BAGHDAD (Reuters) - Thieves have stolen nearly $300 million (148 million pounds) from a bank in Baghdad, police and a bank official said on Thursday, in what is probably one of the biggest thefts in Iraq since the 2003 war to topple Saddam Hussein.
Police said the thieves were three guards who worked at the private Dar Es Salaam bank in Baghdad’s Karrada district.
They said that when bank employees arrived for work on Wednesday they found the front door open and the money gone. The guards, who normally slept at the bank, had also disappeared, they said.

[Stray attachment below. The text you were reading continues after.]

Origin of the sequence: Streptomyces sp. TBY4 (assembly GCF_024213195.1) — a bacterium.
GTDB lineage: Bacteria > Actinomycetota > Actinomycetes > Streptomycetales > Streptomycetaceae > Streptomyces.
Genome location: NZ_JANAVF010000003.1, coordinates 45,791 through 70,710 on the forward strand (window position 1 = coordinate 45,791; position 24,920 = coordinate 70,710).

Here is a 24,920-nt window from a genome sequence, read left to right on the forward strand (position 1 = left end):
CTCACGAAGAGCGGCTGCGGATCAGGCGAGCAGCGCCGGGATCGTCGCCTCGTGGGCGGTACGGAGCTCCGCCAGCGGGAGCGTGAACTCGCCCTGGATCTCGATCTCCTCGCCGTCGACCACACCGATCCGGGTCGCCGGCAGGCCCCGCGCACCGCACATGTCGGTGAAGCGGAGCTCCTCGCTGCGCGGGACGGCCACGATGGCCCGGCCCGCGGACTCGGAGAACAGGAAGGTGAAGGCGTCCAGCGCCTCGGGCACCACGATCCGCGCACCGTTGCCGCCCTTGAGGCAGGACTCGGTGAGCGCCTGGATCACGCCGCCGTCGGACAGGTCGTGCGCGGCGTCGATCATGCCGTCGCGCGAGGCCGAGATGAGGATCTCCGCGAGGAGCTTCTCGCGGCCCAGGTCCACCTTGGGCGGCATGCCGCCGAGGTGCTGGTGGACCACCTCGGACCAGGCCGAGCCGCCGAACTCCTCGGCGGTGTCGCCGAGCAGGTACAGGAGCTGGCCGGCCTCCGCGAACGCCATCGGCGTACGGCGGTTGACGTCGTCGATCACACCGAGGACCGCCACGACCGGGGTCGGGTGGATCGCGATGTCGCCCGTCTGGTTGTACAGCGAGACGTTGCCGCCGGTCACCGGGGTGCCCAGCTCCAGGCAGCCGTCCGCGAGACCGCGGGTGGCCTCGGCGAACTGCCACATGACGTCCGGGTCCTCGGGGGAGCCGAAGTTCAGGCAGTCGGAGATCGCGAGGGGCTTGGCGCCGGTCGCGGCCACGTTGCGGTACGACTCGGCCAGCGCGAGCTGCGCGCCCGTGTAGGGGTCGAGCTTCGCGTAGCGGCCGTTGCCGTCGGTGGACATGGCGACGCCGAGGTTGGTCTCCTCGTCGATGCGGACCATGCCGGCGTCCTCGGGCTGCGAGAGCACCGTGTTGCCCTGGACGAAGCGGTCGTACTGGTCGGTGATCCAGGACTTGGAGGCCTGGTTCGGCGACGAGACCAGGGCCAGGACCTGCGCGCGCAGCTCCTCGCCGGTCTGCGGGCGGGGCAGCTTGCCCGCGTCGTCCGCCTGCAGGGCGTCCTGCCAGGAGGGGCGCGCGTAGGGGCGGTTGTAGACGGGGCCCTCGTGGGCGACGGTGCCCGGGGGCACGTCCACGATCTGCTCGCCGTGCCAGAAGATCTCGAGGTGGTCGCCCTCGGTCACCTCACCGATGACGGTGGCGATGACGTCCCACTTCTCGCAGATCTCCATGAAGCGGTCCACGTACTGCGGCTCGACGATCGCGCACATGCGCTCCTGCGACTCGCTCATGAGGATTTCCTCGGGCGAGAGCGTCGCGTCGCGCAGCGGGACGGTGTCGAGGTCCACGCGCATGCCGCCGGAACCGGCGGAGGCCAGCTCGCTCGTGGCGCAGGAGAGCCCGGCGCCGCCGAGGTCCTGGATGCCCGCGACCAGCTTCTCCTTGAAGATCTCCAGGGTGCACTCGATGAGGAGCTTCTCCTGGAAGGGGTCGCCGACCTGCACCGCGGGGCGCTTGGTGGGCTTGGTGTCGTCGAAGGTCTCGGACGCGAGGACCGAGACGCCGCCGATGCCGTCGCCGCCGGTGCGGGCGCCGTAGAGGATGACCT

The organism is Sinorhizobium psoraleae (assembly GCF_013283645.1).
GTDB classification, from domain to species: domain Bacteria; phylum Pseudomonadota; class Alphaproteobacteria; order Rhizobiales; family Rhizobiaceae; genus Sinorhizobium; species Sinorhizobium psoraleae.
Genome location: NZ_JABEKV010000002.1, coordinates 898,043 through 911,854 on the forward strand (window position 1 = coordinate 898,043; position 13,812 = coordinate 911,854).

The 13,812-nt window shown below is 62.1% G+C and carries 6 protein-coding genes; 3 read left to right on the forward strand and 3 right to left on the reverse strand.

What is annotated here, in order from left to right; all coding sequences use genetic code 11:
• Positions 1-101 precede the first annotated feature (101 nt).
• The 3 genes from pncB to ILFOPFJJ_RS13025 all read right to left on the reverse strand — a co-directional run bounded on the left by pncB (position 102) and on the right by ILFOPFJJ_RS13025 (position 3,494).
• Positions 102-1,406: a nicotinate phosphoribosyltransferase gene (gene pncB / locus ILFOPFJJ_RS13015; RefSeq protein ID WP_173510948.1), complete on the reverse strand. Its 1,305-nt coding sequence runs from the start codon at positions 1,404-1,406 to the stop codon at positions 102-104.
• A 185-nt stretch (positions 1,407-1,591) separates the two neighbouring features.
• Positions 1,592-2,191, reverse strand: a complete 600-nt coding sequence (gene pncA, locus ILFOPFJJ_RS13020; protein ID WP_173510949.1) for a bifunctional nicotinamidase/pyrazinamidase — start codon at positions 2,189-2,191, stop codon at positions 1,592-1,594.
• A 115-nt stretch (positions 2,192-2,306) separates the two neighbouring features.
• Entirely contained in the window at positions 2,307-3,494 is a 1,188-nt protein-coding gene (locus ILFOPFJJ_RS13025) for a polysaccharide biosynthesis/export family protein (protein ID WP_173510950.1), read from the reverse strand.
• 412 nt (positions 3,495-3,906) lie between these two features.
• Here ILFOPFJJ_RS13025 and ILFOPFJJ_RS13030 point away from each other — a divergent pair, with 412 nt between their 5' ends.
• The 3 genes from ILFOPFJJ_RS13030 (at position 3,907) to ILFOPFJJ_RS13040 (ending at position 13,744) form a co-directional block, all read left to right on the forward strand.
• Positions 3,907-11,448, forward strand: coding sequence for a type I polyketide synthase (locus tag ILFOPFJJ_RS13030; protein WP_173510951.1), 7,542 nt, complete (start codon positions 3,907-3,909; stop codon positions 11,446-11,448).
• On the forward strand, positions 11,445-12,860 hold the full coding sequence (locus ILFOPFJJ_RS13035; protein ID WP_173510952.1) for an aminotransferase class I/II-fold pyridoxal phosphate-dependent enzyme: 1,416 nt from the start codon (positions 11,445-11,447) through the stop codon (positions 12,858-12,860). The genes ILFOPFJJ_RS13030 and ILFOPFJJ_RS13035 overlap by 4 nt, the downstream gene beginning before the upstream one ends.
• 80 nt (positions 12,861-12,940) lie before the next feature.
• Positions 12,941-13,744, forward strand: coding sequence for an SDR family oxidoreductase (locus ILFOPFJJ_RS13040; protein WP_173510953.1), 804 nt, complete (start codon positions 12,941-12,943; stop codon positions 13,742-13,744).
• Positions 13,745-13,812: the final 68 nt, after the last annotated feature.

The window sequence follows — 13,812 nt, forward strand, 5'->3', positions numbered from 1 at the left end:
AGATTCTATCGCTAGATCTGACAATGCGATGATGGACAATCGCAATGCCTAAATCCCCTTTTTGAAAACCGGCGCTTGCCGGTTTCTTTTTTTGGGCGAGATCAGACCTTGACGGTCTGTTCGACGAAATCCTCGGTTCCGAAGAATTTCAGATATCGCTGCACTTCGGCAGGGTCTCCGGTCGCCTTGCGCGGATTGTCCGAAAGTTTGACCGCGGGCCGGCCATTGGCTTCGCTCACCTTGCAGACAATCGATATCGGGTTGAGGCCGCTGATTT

An official at the bank said about $300 million in U.S. dollars had been stolen, as well as 220 million Iraqi dinars (87,000 pounds). He declined to give further details.
Police said the Interior Ministry and the Finance Ministry had set up a committee to investigate the theft.
It was not immediately clear why the bank had so much cash on hand, but Karrada is a key commercial district in Baghdad.
Ever since the U.S.-led invasion of Iraq, most transactions have been conducted in cash because of limited facilities to transfer money through banks or other financial institutions.
Huge amounts of money were looted from Iraq’s banks during the invasion.
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